Indicator 54. GNI per capita (PPP, current US$ Atlas method)

Rationale and definition:

Gross national income measures the total earnings of the residents of an economy adjusted for the cost of living in each country (purchasing power parity, PPP). These earnings are defined as the sum of value added by all resident producers, plus any product taxes (less subsidies) not included in the valuation of output, plus net receipts of primary income (compensation of employees and property income) from abroad. The International Comparison Program (ICP) can be used to compute purchasing power parity (PPP) adjustments. The Atlas method is a World Bank method of computing exchange rates to reduce the impact of market fluctuations in the cross-country comparison of national incomes.


Spatially (rural/urban, province/district).

Comments and limitations:

As underscored in this report, GNI and GDP are important indicators, but they measure only part of the economic dimension of sustainable development. Both economic measures do not adequately capture people’s material conditions.1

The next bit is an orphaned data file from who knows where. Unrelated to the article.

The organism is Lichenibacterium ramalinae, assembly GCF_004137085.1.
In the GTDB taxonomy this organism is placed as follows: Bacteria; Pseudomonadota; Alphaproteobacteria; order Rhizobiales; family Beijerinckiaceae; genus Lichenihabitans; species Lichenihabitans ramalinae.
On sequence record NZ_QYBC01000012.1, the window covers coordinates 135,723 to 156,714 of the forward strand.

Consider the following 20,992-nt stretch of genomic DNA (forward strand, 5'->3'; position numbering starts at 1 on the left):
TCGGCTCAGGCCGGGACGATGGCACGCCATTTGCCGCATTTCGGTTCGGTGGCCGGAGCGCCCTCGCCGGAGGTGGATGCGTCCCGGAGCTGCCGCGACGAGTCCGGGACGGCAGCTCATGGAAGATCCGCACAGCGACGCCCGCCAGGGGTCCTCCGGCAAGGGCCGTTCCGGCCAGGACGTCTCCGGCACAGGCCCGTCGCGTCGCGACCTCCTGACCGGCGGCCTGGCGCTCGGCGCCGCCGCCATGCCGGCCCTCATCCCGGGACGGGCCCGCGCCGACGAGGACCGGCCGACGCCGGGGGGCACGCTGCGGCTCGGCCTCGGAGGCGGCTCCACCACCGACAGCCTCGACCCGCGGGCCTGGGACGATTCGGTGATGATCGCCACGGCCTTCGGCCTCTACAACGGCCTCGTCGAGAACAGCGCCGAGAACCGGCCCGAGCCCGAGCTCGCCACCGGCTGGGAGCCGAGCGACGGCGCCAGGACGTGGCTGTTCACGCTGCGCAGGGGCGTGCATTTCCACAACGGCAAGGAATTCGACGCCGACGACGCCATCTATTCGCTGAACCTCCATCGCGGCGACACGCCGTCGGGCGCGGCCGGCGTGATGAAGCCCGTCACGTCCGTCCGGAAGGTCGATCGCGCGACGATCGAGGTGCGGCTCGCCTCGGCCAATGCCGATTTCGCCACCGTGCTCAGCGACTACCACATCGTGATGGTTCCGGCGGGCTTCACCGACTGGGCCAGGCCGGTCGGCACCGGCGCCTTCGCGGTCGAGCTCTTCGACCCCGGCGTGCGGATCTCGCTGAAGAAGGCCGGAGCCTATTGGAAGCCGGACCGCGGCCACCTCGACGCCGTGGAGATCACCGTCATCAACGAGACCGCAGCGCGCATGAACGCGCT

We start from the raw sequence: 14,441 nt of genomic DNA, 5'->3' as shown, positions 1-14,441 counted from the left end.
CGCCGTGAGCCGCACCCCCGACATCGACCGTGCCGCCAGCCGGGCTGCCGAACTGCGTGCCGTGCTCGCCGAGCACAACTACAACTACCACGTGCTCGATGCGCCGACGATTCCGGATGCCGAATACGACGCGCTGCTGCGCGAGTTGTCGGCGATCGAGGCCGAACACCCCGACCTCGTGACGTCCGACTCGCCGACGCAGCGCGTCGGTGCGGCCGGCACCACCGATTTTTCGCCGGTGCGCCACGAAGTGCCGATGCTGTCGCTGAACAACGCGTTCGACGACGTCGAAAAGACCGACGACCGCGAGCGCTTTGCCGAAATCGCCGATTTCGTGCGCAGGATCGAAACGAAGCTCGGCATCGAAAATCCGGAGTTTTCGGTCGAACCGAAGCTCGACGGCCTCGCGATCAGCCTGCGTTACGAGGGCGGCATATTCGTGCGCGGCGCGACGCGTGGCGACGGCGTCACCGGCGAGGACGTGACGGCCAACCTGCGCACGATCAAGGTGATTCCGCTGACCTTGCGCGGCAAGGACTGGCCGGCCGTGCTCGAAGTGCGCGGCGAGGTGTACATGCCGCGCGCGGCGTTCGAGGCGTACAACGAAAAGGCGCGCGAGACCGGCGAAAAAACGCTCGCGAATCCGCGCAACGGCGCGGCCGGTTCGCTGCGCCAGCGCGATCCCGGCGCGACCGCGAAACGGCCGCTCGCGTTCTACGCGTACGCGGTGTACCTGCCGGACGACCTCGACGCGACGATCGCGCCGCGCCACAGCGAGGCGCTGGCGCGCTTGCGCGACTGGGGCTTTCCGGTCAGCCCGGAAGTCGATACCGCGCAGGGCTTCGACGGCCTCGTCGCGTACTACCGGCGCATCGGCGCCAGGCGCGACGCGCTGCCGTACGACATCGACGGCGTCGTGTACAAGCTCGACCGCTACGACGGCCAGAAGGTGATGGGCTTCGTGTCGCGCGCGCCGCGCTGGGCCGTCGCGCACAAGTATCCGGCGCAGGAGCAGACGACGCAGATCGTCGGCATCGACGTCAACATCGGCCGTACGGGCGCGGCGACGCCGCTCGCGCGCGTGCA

We therefore recommend that they be complemented by other “beyond GDP” indicators (see also Table 1 in the report). For example, the System of Environmental-Economic Accounting 2012 Central Framework will help support a wider set of indicators related to sustainable development and green growth, which aims at fostering economic growth while ensuring that natural resources continue to provide the resources and environmental services on which wellbeing relies. The environmental- economic framework makes it possible to create indicators linking poverty reduction and natural resource management. Interdependencies related to food security and nutrition should also be considered. These issues are central to pro-poor growth and social protection policies in developing countries.

Preliminary assessment of current data availability by Friends of the Chair:


Primary data source:

Administrative data.

Potential lead agency or agencies:

The UN Statistics Division, the World Bank and the IMF compile GNI data.

  1. UN Statistics Division (2014), paragraph 13.8.